In the sad geography of America’s opioid-overdose crisis, Ohio is at the center of the map. In 2015, 2,700 of its people died from prescription and illicit opioids, a number far higher than any other state and one that shot up by 28 percent in one year.
In response, Gov. John Kasich signed a bill this month to expand access to the treatment drug naloxone, therapy, and social supports.
Governor John Kasich and other have made strides in curbing Ohio's epidemic of opioid-overdose deaths.
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Why more than 50,000 Americans died from drug overdoses in 2015, and why Ohio — or Massachusetts, for that matter — has opioid death rates 12 times that of California or Texas are critical questions. But just as critical is preventing and treating the nation’s 2.6 million opioid addicts and other users, reducing the availability of illicit drugs like heroin, reversing the prescription frenzy that now results in about one opioid prescription per year for every adult American, and fighting the lobbying behemoth of pharmaceutical companies making prescription painkillers like OxyContin and fentanyl.
While Governor Kasich and former President Barack Obama are to be applauded for expanding treatment to the millions who need it, not all pharmacological treatments are created equal.
The maker of the principal treatment drug Suboxone — a combination of buprenorphine and naloxone — is the target of a massive antitrust lawsuit by 42 state attorneys general (including Ohio’s Mike DeWine), and the drug’s current form has become a contraband substance in prisons and on the streets.
Suboxone, approved by the FDA in 2002 to reduce cravings and withdrawal symptoms, is more profitable than Viagra. It has yielded more than $1.5 billion a year for its British manufacturer, Reckitt Benckiser, including $857 million from Medicaid over three years. More than a million Americans are treated with the drug, a number that could double under a new expanded-treatment rule.
Having cornered 85 percent of this tragically lucrative market, Benckiser played hardball when its patent expired in 2009.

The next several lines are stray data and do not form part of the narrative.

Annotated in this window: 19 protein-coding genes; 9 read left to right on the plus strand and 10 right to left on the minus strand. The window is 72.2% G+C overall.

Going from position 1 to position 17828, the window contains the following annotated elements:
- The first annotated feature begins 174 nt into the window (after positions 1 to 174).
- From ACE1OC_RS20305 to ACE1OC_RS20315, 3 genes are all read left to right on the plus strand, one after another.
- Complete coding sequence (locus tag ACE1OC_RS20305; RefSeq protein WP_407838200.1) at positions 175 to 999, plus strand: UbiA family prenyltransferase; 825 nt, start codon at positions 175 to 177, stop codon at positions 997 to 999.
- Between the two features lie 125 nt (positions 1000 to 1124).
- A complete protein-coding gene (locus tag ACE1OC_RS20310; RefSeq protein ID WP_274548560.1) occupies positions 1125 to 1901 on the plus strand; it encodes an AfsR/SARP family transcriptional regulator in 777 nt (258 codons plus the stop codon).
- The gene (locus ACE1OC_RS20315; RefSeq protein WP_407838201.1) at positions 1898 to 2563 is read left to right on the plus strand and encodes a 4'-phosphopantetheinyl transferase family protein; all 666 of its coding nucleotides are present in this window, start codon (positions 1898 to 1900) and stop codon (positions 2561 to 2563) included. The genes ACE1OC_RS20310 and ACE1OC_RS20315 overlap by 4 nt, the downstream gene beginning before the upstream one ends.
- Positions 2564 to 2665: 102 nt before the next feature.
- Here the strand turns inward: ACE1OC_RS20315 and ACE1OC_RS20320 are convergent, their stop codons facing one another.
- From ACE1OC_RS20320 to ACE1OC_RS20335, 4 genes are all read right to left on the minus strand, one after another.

The company quickly created a new firm called Indivior and partnered with another company to sell a new version dispensed as a dissolvable film. While approved by the FDA in 2010, this so-called “product hopping” coincided with Indivior’s aggressive efforts to fight FDA approval of generics, shameless arguments that its original product was dangerous, and lawsuits against potential competitors.
The FDA rejected the company’s bizarre argument that its own drug was hazardous — one belied by Indivior’s increased marketing of Suboxone tablets overseas.
In 2013, the Federal Trade Commission opened an investigation and the Department of Justice launched a criminal probe. The FDA subsequently approved generics and three other forms of buprenorphine.
However, Suboxone maintained its overwhelming market share, in part thanks to its top spot on states’ Medicaid preferred drug lists. With Medicaid’s imprimatur, private insurers generally follow.
Then came last fall’s multistate suit alleging that Indivior had “employed an unlawful, multi-pronged scheme designed to prevent or delay less-expensive generic versions of Suboxone from entering the market to preserve their monopoly profits.” The attorneys general called the company’s actions “deceptive and unconscionable,” forcing patients and taxpayers to pay much more than necessary.
Because Suboxone sheets are small, easily cut, and hidden, police report a sharp increase in illegally sold Suboxone bought at cash-only clinics. Easily smuggled into prisons, it has been called “prison heroin.”
Last year, with support from police, corrections officers, and public-health leaders, Maryland became the first state to take action by demoting Suboxone to “nonpreferred” status for Medicaid coverage of opioid treatment, making another, more efficient drug preferred. Prison smuggling has plummeted.
Maryland’s action has drawn some criticism, but as Dr. Stuart Gitlow, past president of the American Society of Addiction Medicine said: “If I were a clinician and was told you must switch all your patients, I’d say, ‘Hell, no.’ But if it’s cheaper and bioequivalent, then as a society, we have to make that choice.”
Ohio and other states should follow Maryland’s lead to move alternatives onto their preferred drug lists. Given Suboxone’s many problems, changing state Medicaid formularies would be a wise move.
The goal should be to solve the suffering of millions from opioid addiction most effectively, at the least expense, and without the potential for abuse. Broadening options can accomplish this and bring a freer market in which treatment drugs compete more fairly on quality and price.
Andrew L. Yarrow is a freelance writer who writes frequently on economic, health care, education, and other policy issues, as well as on American culture and politics. He is the author of four books and a senior fellow with the Progressive Policy Institute.
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